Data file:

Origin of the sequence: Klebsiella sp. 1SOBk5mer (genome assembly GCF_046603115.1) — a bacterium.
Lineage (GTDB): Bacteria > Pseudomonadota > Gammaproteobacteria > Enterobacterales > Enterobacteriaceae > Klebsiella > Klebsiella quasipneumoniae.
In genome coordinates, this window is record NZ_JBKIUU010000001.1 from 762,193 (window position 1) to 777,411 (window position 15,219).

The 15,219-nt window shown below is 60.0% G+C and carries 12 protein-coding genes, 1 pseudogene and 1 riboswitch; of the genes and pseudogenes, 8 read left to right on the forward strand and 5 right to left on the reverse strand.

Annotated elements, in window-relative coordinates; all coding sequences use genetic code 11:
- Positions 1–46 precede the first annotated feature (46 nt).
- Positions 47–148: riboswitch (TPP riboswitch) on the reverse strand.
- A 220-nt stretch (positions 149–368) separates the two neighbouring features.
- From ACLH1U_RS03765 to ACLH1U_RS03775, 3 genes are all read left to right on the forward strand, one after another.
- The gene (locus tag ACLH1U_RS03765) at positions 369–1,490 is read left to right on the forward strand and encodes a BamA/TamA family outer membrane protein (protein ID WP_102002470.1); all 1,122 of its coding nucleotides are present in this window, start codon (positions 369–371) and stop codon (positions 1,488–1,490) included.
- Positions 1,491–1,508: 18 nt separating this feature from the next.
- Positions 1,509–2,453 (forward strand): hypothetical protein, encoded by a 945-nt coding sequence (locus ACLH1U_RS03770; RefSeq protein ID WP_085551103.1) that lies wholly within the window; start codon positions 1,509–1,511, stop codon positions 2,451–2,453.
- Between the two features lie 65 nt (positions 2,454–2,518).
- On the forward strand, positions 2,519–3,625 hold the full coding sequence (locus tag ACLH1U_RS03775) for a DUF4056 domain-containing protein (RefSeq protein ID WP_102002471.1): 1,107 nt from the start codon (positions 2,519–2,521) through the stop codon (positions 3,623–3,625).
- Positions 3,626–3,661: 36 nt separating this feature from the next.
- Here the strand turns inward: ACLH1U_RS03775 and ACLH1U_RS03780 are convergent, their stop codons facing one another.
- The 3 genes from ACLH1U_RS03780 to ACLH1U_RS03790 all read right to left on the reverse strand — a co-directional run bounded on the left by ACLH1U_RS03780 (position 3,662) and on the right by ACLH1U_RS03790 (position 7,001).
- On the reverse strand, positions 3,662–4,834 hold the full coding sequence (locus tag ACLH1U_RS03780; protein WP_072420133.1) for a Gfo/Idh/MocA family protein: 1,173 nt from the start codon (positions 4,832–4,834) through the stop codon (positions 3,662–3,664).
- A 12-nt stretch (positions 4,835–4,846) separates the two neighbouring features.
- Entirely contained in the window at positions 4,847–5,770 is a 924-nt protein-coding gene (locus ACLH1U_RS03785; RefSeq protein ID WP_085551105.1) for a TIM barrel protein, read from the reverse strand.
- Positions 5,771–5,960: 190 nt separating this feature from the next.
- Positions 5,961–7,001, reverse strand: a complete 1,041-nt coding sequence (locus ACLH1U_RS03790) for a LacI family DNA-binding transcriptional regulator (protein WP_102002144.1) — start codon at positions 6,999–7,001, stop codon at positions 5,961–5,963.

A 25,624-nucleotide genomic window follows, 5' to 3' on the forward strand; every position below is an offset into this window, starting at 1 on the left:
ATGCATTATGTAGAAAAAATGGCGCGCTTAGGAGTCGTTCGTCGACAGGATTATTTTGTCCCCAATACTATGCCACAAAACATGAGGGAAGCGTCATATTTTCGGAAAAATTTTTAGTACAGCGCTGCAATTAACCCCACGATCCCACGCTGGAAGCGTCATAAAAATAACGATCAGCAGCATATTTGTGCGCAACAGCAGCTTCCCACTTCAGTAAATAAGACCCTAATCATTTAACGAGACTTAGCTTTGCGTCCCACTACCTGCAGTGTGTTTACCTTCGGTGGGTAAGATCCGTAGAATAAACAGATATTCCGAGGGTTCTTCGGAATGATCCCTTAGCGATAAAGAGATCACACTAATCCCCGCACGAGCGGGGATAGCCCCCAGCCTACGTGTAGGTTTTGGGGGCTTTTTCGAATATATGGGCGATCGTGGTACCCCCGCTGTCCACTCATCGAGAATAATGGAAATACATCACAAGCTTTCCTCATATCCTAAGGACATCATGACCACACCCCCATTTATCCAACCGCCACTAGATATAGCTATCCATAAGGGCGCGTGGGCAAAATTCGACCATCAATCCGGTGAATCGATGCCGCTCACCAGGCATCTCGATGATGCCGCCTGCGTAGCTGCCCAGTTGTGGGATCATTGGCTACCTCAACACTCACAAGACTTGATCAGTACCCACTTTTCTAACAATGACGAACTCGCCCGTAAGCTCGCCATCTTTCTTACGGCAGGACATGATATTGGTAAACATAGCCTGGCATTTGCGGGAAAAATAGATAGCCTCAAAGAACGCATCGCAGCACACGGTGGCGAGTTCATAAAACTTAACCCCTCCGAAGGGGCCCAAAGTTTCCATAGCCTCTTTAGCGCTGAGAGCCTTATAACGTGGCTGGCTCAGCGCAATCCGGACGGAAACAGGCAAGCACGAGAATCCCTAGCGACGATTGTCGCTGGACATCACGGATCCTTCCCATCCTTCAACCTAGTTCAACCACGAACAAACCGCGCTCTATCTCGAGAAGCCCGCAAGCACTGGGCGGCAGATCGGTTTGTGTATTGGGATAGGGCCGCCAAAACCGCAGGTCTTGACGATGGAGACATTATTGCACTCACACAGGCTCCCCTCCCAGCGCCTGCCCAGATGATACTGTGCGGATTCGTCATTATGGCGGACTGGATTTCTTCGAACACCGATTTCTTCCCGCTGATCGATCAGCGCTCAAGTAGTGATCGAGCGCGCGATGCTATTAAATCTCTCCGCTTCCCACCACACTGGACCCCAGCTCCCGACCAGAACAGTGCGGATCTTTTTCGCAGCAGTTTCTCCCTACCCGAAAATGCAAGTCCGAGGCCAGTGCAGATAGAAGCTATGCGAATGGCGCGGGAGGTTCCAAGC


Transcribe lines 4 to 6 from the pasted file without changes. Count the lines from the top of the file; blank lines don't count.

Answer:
The 15,219-nt window shown below is 60.0% G+C and carries 12 protein-coding genes, 1 pseudogene and 1 riboswitch; of the genes and pseudogenes, 8 read left to right on the forward strand and 5 right to left on the reverse strand.

Annotated elements, in window-relative coordinates; all coding sequences use genetic code 11:
- Positions 1–46 precede the first annotated feature (46 nt).